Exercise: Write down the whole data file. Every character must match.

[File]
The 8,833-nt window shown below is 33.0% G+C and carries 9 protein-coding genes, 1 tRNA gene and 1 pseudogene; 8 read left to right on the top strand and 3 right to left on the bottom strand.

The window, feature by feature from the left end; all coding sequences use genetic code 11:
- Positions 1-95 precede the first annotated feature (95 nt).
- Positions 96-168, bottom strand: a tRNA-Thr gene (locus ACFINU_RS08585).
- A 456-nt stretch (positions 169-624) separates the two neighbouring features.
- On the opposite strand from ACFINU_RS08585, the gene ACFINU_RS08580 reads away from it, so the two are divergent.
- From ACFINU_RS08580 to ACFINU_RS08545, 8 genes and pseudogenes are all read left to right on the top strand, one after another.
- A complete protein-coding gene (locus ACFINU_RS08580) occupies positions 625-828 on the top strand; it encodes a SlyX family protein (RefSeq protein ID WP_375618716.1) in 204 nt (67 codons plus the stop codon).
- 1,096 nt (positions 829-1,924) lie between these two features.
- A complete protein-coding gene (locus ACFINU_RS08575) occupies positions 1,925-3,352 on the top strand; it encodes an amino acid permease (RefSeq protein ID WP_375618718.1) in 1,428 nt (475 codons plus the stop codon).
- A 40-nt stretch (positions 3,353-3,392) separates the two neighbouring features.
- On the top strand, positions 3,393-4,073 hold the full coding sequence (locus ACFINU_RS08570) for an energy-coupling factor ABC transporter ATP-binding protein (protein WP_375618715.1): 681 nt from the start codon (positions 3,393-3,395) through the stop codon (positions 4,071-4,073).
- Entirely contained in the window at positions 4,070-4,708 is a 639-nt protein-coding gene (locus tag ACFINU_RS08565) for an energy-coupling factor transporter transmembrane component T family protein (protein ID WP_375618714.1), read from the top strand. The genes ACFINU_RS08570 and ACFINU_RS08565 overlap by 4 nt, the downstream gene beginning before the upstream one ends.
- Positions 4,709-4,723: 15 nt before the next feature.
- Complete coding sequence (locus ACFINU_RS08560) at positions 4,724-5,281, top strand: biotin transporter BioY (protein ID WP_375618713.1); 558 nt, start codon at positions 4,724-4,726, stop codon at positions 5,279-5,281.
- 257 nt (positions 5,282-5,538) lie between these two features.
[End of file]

The 8,833-nt window shown below is 33.0% G+C and carries 9 protein-coding genes, 1 tRNA gene and 1 pseudogene; 8 read left to right on the top strand and 3 right to left on the bottom strand.

The window, feature by feature from the left end; all coding sequences use genetic code 11:
- Positions 1-95 precede the first annotated feature (95 nt).
- Positions 96-168, bottom strand: a tRNA-Thr gene (locus ACFINU_RS08585).
- A 456-nt stretch (positions 169-624) separates the two neighbouring features.
- On the opposite strand from ACFINU_RS08585, the gene ACFINU_RS08580 reads away from it, so the two are divergent.
- From ACFINU_RS08580 to ACFINU_RS08545, 8 genes and pseudogenes are all read left to right on the top strand, one after another.
- A complete protein-coding gene (locus ACFINU_RS08580) occupies positions 625-828 on the top strand; it encodes a SlyX family protein (RefSeq protein ID WP_375618716.1) in 204 nt (67 codons plus the stop codon).
- 1,096 nt (positions 829-1,924) lie between these two features.
- A complete protein-coding gene (locus ACFINU_RS08575) occupies positions 1,925-3,352 on the top strand; it encodes an amino acid permease (RefSeq protein ID WP_375618718.1) in 1,428 nt (475 codons plus the stop codon).
- A 40-nt stretch (positions 3,353-3,392) separates the two neighbouring features.
- On the top strand, positions 3,393-4,073 hold the full coding sequence (locus ACFINU_RS08570) for an energy-coupling factor ABC transporter ATP-binding protein (protein WP_375618715.1): 681 nt from the start codon (positions 3,393-3,395) through the stop codon (positions 4,071-4,073).
- Entirely contained in the window at positions 4,070-4,708 is a 639-nt protein-coding gene (locus tag ACFINU_RS08565) for an energy-coupling factor transporter transmembrane component T family protein (protein ID WP_375618714.1), read from the top strand. The genes ACFINU_RS08570 and ACFINU_RS08565 overlap by 4 nt, the downstream gene beginning before the upstream one ends.
- Positions 4,709-4,723: 15 nt before the next feature.
- Complete coding sequence (locus ACFINU_RS08560) at positions 4,724-5,281, top strand: biotin transporter BioY (protein ID WP_375618713.1); 558 nt, start codon at positions 4,724-4,726, stop codon at positions 5,279-5,281.
- 257 nt (positions 5,282-5,538) lie between these two features.